Nevertheless, designers do not always pay attention to the potential effect a space can have on people’s health, and the solutions are not usually applied to construction today. One of the reasons, as well as the main limitation of this framework, is that there is still a lack of literature and scholars who focus on this topic; its impact has been uneven until very recently. Moreover, another barrier to the implementation of this paradigm is that the few solutions proposed and the scant regulations that exist to promote healthy architecture are focused on physical aspects, and all of them are from a pathogenic point of view. The need for contributions responding to emotional and cognitive environmental influences is inescapable. It is important to establish a systematisation of key patterns from a salutogenic point of view.
As we have seen, the stimuli affecting human sensations function both internally and externally. They accumulate gradually within the body and mind and offer an information feedback system that leads people’s basic needs either to be satisfied or not [51]. There are external stimuli, such as sound, smell, light, flavour, and temperature. These are detected by the five classic senses, which have their specific dispositions, and there are also multisensory stimuli, such as air quality, chemical agents, electromagnetic fields, noise, solar radiation, etc. These are detected by more than one sense and can have an effect on the body as a whole. All of these greatly influence a person’s degree of comfort, quality of life, and wellbeing and can promote human health. However, they may also cause a loss of physical or cognitive abilities and illnesses. Physical and cognitive stimuli are present in all different forms of environments. If they are positive, it may be desirable to integrate them, and if they are negative, they must be eliminated because they can produce pathogenic agents.
The main contribution of this theoretical work is to establish the basis for the creation of a novel and new healthy architecture epistemology, focussing on cognitive, emotional, and physiological stimuli. Therefore, the final point of the Decalogue is the one to spotlight, as it offers a salutogenic perspective on planning, design, and construction, with a holistic approach taking into account the positive aspects of the environment. Additionally, this paper provides a series of issues, definitions, and data with which to ask new questions, opening a potential path to continue research and filling in the gaps until this healthy architecture doctrine is developed.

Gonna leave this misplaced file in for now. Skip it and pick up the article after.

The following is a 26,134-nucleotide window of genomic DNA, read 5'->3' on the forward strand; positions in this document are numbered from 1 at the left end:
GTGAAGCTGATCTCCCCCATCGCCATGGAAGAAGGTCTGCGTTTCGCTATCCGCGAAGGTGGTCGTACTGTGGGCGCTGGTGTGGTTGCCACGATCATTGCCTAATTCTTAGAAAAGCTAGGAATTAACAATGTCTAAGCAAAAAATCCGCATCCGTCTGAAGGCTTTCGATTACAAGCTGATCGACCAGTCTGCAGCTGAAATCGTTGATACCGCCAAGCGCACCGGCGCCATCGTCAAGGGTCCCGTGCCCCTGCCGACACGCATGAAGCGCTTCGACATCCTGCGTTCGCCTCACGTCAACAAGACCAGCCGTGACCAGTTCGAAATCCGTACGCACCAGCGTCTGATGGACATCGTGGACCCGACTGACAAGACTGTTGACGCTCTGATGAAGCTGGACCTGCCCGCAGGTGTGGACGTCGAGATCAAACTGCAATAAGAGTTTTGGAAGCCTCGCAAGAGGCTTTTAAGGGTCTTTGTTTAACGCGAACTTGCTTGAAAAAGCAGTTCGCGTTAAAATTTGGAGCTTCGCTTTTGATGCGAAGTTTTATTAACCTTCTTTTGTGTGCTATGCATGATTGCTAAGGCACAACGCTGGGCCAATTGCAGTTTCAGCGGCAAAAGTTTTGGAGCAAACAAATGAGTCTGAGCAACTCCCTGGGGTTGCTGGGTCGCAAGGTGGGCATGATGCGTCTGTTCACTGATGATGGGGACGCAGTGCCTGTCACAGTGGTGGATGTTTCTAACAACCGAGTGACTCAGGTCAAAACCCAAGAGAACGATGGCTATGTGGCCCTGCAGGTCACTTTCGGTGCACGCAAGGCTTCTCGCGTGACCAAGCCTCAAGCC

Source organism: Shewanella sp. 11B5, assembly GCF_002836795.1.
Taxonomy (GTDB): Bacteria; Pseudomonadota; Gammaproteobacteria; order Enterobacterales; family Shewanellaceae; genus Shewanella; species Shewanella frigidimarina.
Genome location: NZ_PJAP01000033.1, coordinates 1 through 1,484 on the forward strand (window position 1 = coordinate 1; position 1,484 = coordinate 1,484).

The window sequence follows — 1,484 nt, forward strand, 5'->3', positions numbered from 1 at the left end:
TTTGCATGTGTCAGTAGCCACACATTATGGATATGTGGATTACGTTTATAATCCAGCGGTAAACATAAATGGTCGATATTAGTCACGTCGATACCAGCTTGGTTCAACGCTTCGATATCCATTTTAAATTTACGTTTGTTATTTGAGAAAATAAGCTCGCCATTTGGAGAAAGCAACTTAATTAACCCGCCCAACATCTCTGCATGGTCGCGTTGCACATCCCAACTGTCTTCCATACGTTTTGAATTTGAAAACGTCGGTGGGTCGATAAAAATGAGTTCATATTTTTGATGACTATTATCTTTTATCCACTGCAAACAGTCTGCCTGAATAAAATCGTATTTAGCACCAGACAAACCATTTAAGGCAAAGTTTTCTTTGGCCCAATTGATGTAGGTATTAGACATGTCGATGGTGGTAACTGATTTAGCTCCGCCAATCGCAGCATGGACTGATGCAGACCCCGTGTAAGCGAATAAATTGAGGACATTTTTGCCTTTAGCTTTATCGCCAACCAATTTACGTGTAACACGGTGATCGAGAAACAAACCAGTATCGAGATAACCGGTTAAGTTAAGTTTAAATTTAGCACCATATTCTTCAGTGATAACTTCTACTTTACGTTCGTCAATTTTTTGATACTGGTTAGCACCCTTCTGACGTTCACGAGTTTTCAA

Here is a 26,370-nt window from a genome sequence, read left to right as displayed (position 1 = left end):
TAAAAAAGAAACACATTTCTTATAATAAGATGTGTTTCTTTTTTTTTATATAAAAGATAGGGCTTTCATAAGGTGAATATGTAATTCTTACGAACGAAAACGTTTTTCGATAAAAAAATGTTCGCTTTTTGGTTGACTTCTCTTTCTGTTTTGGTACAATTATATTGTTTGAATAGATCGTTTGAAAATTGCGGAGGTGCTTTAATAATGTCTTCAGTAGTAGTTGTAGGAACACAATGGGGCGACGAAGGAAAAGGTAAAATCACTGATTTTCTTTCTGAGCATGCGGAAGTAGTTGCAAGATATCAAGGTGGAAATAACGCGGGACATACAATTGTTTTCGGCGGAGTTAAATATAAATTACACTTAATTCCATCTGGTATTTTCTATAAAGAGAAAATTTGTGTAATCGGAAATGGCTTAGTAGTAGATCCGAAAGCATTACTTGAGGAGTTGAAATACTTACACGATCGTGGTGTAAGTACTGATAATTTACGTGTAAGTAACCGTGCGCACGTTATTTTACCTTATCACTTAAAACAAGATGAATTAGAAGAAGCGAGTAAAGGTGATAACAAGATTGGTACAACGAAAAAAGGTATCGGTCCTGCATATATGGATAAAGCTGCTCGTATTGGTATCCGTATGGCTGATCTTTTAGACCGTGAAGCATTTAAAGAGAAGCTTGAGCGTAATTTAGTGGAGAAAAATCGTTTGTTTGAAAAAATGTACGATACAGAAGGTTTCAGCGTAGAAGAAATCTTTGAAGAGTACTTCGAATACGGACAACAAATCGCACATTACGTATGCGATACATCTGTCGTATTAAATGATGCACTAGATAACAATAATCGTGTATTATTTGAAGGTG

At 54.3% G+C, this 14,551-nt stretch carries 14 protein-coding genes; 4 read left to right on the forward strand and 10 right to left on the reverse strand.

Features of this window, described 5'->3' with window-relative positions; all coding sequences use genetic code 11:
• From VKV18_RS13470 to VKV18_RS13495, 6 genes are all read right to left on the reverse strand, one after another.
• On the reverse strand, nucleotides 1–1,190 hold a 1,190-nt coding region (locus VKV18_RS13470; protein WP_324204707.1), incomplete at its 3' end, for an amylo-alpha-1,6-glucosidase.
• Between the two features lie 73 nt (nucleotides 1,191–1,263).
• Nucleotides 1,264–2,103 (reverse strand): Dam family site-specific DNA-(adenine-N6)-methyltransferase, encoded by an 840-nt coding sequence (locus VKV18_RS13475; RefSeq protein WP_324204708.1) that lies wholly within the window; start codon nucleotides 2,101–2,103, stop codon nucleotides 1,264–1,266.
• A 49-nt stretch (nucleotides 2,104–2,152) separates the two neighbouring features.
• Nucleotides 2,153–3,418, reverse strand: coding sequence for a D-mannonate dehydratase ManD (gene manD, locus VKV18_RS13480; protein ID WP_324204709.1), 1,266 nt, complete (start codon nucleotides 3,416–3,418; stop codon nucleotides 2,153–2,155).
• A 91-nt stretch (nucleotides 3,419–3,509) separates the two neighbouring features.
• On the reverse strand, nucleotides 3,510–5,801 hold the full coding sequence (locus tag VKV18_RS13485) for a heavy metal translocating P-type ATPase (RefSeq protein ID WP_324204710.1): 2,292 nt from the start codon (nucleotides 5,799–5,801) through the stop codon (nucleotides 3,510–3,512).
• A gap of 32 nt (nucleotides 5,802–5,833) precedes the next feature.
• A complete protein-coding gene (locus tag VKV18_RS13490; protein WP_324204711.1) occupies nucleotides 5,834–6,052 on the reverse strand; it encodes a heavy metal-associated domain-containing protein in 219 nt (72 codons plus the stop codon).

6. Conclusions: A Definition of Healthy Architecture

Architecture is the art of creating the best living conditions for humans by building spaces that elicit emotions. “Healthy” is an attribute that expresses the quality of the architecture. Healthy architecture builds environments that improve wellbeing and increase people’s physical and cognitive capacities, thus generating assets that reduce risk factors and facilitate, enhance, and promote human health. It is a new paradigm based on five principles: 1. Building with harmless materials, zero emissions, and no environmental footprint. 2. Integrating emerging communication and information technologies safely and ethically. 3. Generating and having clean, efficient, and smart environments. 4. Designing environments that are adaptable and compatible with the development of a diversity of lifestyles. 5. Eliciting emotion with deeply meaningful architecture.
The way to address these matters, which are particularly important for people’s health, does not seem to be through expensive technological solutions designed to create or perpetuate artificial environments and climates. It is a question of meeting the challenge with another way of thinking, thus applying a new model. Architecture has effective tools and resources to do this. It is able to use materials that can be recycled, control energy saving in buildings, conserve energy sources, and monitor products’ ecological footprints. It is also able to build by adapting to the environment’s climatic conditions and exploiting the sun’s energy by capturing, accumulating, and controlling radiation processes to achieve natural heating and ventilation.
Building healthy environments with the materials available to architecture requires delving into the stimuli that their spaces generate and designing them in an intelligent and integrated manner. Thus, the third skin that envelops the human habitat is able to generate physical and cognitive stimuli in people. This is both in their memory and in the way they experience and live in a space that enhances their wellbeing, comfort, and quality of life. Delimiting, configuring, organising, and designing an environment and, above all, generating positive sensory experiences are projective actions that determine a space’s value and significance [52]. This approach provides the basis of an alternative model to resolve problems and advance the knowledge necessary to have unequivocally healthy cities and architecture.